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Pinky PoinkerAugust 15, 2015
When I was young our father decided to take the inland route from Townsville down to visit the grandies in Sydney and we saw a lot of bottle trees for the first time. They’re beautiful in a strange way aren’t they!
KathyAugust 15, 2015
I had never seen a boab until I travelled to North Western Australia. So I am learning something new. I agree that they are uniquely beautiful. I was a little obsessed with them actually!:)
malaysianmeandersAugust 16, 2015
Growing up in Texas, boab trees were part of our Australia unit at school. I remember having to cover Coke bottles with brown tape and adding branches. I didn’t realize that the trunks got that wide or that one could even be used as a prison cell. So interesting.
KathyAugust 16, 2015
They are indeed a very interesting tree. For some reason they intrigued me and I couldn’t stop take photos of them. They are used very widely as an emblem for the far north of Western Australia. :)
JoAugust 16, 2015
I agree Kathy, they are such interesting trees.Each one unique. I can remember seeing some on our Kimberley trip that resembled ballet dancers ;) Such funny upside down trees. In Africa there’s one which has a long drop loo in it! We used to call them Baobab trees.
KathyAugust 16, 2015
Ha ha fancy having a loo in a boab tree! I suppose if they used one as a prison then you could certainly use one as a loo. Fascinating trees. The only other place I saw some was coming across the Central Highlands in Outback Queensland and I thought it very strange that they grew here. :)
budgettraveltalkAugust 16, 2015
What I love about the boabs is their individuality. They are like people with their different shapes, sizes and lives. I love the sunset behind the boabs photo. We drove from Perth to Townsville “over the top” thirty years ago and they look the same now as then which is a wonderful thing. :)
KathyAugust 17, 2015
Boabs are very individual and I think that is why I was so obsessed with them. I also love that they are so ancient. If they could speak they could tell some very interesting stories! :)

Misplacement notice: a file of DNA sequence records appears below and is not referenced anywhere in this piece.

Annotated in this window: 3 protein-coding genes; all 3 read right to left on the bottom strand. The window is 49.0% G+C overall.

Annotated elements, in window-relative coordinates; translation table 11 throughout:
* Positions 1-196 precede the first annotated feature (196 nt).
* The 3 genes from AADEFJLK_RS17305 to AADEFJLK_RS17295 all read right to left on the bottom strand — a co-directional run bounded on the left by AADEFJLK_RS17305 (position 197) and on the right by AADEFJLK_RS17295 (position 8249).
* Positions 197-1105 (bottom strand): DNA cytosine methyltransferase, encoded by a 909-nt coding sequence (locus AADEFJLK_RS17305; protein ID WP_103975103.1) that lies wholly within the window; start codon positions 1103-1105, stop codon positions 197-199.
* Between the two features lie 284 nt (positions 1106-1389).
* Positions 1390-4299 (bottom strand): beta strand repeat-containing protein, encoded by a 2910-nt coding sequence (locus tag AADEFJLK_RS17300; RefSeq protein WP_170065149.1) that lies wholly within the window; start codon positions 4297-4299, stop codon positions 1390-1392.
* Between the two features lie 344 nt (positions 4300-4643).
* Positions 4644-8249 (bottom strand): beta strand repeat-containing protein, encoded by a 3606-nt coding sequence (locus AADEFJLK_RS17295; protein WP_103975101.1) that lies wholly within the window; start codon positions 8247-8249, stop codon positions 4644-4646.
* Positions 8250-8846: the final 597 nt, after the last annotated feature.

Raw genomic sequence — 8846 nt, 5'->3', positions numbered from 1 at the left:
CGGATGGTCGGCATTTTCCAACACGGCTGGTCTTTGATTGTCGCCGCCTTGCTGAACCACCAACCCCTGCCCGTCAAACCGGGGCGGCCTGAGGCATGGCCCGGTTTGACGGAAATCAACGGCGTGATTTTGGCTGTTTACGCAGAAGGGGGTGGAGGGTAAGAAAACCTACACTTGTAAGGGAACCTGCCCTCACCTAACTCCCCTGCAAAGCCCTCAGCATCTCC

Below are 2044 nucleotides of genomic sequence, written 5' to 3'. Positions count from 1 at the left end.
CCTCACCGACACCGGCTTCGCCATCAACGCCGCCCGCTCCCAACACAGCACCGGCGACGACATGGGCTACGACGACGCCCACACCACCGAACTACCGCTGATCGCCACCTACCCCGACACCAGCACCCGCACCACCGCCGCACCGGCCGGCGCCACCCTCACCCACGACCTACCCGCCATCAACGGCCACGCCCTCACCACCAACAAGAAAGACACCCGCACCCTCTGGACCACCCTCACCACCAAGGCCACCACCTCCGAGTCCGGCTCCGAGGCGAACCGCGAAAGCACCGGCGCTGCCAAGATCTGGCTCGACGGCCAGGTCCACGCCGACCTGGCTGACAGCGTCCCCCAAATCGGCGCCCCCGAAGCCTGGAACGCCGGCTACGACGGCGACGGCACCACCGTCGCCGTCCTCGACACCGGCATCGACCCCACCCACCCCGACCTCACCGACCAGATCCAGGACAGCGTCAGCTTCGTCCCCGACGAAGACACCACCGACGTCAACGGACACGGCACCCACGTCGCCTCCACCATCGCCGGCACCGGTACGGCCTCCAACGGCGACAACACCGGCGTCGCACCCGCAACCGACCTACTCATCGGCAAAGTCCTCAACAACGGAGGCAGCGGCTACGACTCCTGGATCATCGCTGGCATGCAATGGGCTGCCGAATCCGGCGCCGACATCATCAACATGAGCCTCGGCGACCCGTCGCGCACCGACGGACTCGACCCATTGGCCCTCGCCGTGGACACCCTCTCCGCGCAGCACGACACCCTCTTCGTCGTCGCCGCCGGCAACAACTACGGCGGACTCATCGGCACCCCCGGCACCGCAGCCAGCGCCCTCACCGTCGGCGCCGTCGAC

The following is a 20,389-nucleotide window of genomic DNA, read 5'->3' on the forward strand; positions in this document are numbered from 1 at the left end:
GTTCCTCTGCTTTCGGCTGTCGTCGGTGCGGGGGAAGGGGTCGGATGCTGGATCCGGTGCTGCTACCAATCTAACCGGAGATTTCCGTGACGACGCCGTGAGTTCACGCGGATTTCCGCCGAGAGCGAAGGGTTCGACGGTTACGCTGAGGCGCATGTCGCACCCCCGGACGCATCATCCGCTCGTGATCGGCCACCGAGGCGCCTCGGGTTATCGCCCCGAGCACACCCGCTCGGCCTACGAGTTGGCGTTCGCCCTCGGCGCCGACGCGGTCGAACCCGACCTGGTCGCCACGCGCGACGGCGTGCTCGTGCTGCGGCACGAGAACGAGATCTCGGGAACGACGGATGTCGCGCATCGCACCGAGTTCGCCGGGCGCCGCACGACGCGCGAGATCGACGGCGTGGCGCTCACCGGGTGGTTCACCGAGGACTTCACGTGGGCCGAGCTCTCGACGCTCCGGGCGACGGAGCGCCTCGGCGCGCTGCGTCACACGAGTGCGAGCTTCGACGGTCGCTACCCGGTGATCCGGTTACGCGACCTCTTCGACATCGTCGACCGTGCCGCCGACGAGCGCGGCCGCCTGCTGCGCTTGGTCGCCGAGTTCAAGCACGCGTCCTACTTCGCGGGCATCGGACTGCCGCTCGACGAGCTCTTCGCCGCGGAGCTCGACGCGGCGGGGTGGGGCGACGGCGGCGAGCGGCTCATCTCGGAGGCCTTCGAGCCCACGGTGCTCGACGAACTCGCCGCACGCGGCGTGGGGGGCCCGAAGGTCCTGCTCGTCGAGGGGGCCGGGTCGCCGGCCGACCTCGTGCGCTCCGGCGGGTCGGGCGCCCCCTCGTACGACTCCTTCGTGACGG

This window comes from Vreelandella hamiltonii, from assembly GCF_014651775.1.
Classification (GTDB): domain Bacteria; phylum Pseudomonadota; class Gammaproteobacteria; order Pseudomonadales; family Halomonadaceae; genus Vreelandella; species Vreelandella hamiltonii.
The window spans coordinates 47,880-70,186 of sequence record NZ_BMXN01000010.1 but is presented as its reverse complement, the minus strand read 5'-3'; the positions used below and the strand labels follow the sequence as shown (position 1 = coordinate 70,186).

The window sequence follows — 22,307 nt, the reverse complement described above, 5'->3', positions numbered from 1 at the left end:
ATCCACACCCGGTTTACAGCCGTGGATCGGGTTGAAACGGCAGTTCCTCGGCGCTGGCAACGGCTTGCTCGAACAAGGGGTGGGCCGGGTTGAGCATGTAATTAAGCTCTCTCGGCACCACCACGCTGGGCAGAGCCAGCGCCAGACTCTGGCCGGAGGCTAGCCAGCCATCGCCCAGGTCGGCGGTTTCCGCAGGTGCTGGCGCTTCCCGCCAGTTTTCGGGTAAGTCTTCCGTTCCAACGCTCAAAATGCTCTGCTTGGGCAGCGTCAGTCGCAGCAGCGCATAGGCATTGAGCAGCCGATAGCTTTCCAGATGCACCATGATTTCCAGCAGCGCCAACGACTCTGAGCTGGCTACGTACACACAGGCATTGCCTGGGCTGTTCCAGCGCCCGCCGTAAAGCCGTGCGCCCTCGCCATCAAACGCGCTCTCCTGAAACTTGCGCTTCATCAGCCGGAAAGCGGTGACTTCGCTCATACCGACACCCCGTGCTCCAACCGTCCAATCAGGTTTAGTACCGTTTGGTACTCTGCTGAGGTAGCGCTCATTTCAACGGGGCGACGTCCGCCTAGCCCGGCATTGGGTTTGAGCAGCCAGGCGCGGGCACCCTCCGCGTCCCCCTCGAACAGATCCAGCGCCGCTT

FairlieAugust 17, 2015
I love boab trees – they’re just so bizarre and also soooo old. My parents had some carved boab nuts in the house when I was a child and I was fascinated by them. They seem almost prehistoric.
KathyAugust 17, 2015
I had never seen an actual boab tree until we travelled over to North Western Australia, but they seem to be used as an emblem for this part of Australia on everything from boab nuts, t-shirts and souvenirs. The really old boabs were fascinating. I must admit I fell in love with them. :)
Michela FantinelAugust 21, 2015
Love Boab Trees…I went recently on a Kimberley Tour and saw many of them. :-)
KathyAugust 21, 2015
Aren’t Boabs the best? I loved photographing these magnificent trees as they were all unique and different in shape, size and colour. Thanks for visiting my blog :)
Malinda (@MBPaperPackages)August 21, 2015
I haven’t actually been to this part of Australia yet so this was a great insight, thanks. Boab trees are so captivating aren’t they.
Thanks for joining in #wednesdaywanderlust this week
KathyAugust 22, 2015
Malinda do yourself a favour and go to The Kimberley and the north west of Australia. It was one of the most eye-opening and amazing trips I have ever been on. We really do have some of the most fascinating places right here in our own country! :)
Red Nomad OZSeptember 7, 2015
I fell in love with the WA Boabs too, Kathy!! I saw an awesome pair of coloured glass earrings with boab tree silhouettes in Halls Creek, but foolishly I didn’t get them. I still regret it!!
KathySeptember 8, 2015
They just exemplify that part of Australia, don’t they? I loved their different shapes, colours and sizes and the way they reflect light. Beautiful specimens! Those earrings would have been awesome.